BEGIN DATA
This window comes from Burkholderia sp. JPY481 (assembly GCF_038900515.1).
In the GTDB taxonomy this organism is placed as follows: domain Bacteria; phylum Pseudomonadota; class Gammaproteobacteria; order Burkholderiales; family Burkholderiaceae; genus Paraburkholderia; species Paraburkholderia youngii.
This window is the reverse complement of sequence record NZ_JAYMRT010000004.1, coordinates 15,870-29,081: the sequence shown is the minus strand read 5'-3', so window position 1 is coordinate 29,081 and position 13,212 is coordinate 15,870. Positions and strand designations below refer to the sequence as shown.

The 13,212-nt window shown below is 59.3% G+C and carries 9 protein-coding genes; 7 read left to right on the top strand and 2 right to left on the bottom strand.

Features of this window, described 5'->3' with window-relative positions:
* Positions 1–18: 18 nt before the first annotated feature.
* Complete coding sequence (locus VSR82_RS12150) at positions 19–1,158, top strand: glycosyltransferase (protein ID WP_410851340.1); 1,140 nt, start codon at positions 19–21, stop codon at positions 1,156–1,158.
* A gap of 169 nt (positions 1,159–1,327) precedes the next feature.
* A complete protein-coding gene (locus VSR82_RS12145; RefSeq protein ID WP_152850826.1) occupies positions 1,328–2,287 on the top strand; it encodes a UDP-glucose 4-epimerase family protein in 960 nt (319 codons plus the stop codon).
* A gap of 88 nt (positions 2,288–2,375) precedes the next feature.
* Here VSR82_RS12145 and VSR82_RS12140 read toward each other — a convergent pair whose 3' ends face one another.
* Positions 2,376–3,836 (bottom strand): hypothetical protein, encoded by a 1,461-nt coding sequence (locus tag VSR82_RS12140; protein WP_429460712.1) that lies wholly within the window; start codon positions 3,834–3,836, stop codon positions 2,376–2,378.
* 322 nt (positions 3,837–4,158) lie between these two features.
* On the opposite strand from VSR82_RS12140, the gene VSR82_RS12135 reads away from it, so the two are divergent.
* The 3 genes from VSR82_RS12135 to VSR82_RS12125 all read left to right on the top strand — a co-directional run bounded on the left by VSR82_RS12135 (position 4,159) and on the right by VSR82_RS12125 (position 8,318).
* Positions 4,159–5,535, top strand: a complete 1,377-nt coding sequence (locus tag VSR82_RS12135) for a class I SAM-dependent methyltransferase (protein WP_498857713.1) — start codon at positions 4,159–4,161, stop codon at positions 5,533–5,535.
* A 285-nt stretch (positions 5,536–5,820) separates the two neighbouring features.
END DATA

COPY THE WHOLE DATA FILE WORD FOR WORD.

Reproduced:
This window comes from Burkholderia sp. JPY481 (assembly GCF_038900515.1).
In the GTDB taxonomy this organism is placed as follows: domain Bacteria; phylum Pseudomonadota; class Gammaproteobacteria; order Burkholderiales; family Burkholderiaceae; genus Paraburkholderia; species Paraburkholderia youngii.
This window is the reverse complement of sequence record NZ_JAYMRT010000004.1, coordinates 15,870-29,081: the sequence shown is the minus strand read 5'-3', so window position 1 is coordinate 29,081 and position 13,212 is coordinate 15,870. Positions and strand designations below refer to the sequence as shown.

The 13,212-nt window shown below is 59.3% G+C and carries 9 protein-coding genes; 7 read left to right on the top strand and 2 right to left on the bottom strand.

Features of this window, described 5'->3' with window-relative positions:
* Positions 1–18: 18 nt before the first annotated feature.
* Complete coding sequence (locus VSR82_RS12150) at positions 19–1,158, top strand: glycosyltransferase (protein ID WP_410851340.1); 1,140 nt, start codon at positions 19–21, stop codon at positions 1,156–1,158.
* A gap of 169 nt (positions 1,159–1,327) precedes the next feature.
* A complete protein-coding gene (locus VSR82_RS12145; RefSeq protein ID WP_152850826.1) occupies positions 1,328–2,287 on the top strand; it encodes a UDP-glucose 4-epimerase family protein in 960 nt (319 codons plus the stop codon).
* A gap of 88 nt (positions 2,288–2,375) precedes the next feature.
* Here VSR82_RS12145 and VSR82_RS12140 read toward each other — a convergent pair whose 3' ends face one another.
* Positions 2,376–3,836 (bottom strand): hypothetical protein, encoded by a 1,461-nt coding sequence (locus tag VSR82_RS12140; protein WP_429460712.1) that lies wholly within the window; start codon positions 3,834–3,836, stop codon positions 2,376–2,378.
* 322 nt (positions 3,837–4,158) lie between these two features.
* On the opposite strand from VSR82_RS12140, the gene VSR82_RS12135 reads away from it, so the two are divergent.
* The 3 genes from VSR82_RS12135 to VSR82_RS12125 all read left to right on the top strand — a co-directional run bounded on the left by VSR82_RS12135 (position 4,159) and on the right by VSR82_RS12125 (position 8,318).
* Positions 4,159–5,535, top strand: a complete 1,377-nt coding sequence (locus tag VSR82_RS12135) for a class I SAM-dependent methyltransferase (protein WP_498857713.1) — start codon at positions 4,159–4,161, stop codon at positions 5,533–5,535.
* A 285-nt stretch (positions 5,536–5,820) separates the two neighbouring features.